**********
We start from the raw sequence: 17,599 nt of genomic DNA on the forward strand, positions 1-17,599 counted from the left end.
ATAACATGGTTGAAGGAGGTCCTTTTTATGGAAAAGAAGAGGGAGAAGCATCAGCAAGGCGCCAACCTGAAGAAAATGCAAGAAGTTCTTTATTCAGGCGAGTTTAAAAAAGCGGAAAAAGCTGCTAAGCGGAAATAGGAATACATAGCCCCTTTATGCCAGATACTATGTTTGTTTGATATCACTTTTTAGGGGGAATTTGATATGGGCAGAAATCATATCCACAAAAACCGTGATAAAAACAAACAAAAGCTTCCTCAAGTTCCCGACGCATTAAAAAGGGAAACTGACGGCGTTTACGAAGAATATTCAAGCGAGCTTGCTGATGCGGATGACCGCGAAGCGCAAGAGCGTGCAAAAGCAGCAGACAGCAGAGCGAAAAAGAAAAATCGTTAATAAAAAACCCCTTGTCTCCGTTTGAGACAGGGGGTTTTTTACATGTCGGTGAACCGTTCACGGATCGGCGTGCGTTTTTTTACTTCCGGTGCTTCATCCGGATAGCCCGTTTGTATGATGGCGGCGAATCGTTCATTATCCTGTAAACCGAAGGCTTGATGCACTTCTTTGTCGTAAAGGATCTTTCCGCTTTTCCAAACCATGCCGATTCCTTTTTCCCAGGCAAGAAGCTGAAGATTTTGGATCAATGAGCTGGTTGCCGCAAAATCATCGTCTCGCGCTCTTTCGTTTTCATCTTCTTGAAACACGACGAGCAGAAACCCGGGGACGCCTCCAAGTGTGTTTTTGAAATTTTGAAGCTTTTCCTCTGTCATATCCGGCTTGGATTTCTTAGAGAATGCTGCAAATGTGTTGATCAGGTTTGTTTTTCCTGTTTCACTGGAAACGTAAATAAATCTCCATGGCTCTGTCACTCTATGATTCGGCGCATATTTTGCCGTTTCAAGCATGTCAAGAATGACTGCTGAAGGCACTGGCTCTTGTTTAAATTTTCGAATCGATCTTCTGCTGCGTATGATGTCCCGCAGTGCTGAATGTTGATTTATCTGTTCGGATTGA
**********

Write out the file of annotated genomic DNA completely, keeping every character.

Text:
We start from the raw sequence: 17,599 nt of genomic DNA on the forward strand, positions 1-17,599 counted from the left end.
ATAACATGGTTGAAGGAGGTCCTTTTTATGGAAAAGAAGAGGGAGAAGCATCAGCAAGGCGCCAACCTGAAGAAAATGCAAGAAGTTCTTTATTCAGGCGAGTTTAAAAAAGCGGAAAAAGCTGCTAAGCGGAAATAGGAATACATAGCCCCTTTATGCCAGATACTATGTTTGTTTGATATCACTTTTTAGGGGGAATTTGATATGGGCAGAAATCATATCCACAAAAACCGTGATAAAAACAAACAAAAGCTTCCTCAAGTTCCCGACGCATTAAAAAGGGAAACTGACGGCGTTTACGAAGAATATTCAAGCGAGCTTGCTGATGCGGATGACCGCGAAGCGCAAGAGCGTGCAAAAGCAGCAGACAGCAGAGCGAAAAAGAAAAATCGTTAATAAAAAACCCCTTGTCTCCGTTTGAGACAGGGGGTTTTTTACATGTCGGTGAACCGTTCACGGATCGGCGTGCGTTTTTTTACTTCCGGTGCTTCATCCGGATAGCCCGTTTGTATGATGGCGGCGAATCGTTCATTATCCTGTAAACCGAAGGCTTGATGCACTTCTTTGTCGTAAAGGATCTTTCCGCTTTTCCAAACCATGCCGATTCCTTTTTCCCAGGCAAGAAGCTGAAGATTTTGGATCAATGAGCTGGTTGCCGCAAAATCATCGTCTCGCGCTCTTTCGTTTTCATCTTCTTGAAACACGACGAGCAGAAACCCGGGGACGCCTCCAAGTGTGTTTTTGAAATTTTGAAGCTTTTCCTCTGTCATATCCGGCTTGGATTTCTTAGAGAATGCTGCAAATGTGTTGATCAGGTTTGTTTTTCCTGTTTCACTGGAAACGTAAATAAATCTCCATGGCTCTGTCACTCTATGATTCGGCGCATATTTTGCCGTTTCAAGCATGTCAAGAATGACTGCTGAAGGCACTGGCTCTTGTTTAAATTTTCGAATCGATCTTCTGCTGCGTATGATGTCCCGCAGTGCTGAATGTTGATTTATCTGTTCGGATTGA